While you and I enjoy the spectacular shows generated by man and by nature, man's best friend may not.
Fireworks and thunderstorms mean it is summertime in Fernandina Beach and Amelia Island, Florida. While you and I enjoy the spectacular shows generated by man and by nature, man’s best friend may not. Some dogs scared by loud noises will whimper at your feet. Others are stricken by panic. They may jump through windows, try to scratch or chew through doors or dig their way free from the safety of the back yard fence in a desperate attempt to escape their torment.
There are some things you can do to ease the suffering of your pet. Make sure identification tags are securely fastened to your dog’s collar so he can be returned to you if he panics and runs away. Check your fence line and fix broken slats. Fill in any gaps that could easily be dug into an escape route. Bringing your pet indoors to an interior room may reduce startling noises from outdoors. The use of a kennel may keep him from hurting himself or destroying your property. Supply your own background noise by turning up the stereo or television to help drown out the offensive sounds of summer.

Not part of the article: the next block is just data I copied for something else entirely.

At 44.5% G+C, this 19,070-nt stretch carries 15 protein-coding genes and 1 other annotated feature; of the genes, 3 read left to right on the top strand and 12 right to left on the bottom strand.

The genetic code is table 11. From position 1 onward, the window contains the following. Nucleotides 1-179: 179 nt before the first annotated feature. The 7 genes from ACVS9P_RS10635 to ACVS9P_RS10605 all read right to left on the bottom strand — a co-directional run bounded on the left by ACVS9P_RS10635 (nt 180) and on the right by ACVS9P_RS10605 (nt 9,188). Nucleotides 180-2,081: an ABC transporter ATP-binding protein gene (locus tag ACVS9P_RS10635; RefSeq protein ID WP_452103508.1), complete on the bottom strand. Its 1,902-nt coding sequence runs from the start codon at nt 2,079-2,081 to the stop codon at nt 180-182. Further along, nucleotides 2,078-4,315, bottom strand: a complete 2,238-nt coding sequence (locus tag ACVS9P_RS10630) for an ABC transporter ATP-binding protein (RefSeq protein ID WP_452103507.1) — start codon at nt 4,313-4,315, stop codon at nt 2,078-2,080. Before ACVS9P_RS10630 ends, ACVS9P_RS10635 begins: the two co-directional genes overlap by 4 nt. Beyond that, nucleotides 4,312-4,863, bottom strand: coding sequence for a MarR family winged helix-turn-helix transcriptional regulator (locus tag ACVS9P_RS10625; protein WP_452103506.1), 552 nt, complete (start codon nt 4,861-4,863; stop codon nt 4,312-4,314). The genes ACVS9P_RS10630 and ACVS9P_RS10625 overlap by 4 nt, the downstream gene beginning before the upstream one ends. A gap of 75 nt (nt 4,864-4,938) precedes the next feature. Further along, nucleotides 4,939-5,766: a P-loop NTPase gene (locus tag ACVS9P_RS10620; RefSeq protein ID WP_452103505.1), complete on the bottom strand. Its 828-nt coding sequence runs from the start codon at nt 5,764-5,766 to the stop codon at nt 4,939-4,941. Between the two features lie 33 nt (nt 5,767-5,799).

You can condition your dog to loud sounds by gently banging pots and pans together. Start with ten or fifteen minutes several times per day in a room away from your dog. Have someone else distract your dog with a feeding or play time. Increase the intensity of the noise slowly so the dog becomes used to it. Over time your dog will no longer be disturbed by thunder or a car’s backfire.
Your instinct to cuddle and comfort your frightened pet may make the problem worse, encouraging him to be fearful. Instead, try distracting him, so the noises soon become an afterthought to your pet. Some dogs have severe noise phobias and need to be sedated or tranquilized. This is best discussed with your veterinarian. In the meantime, try these at home remedies and give your pet an Independence Day free of fear.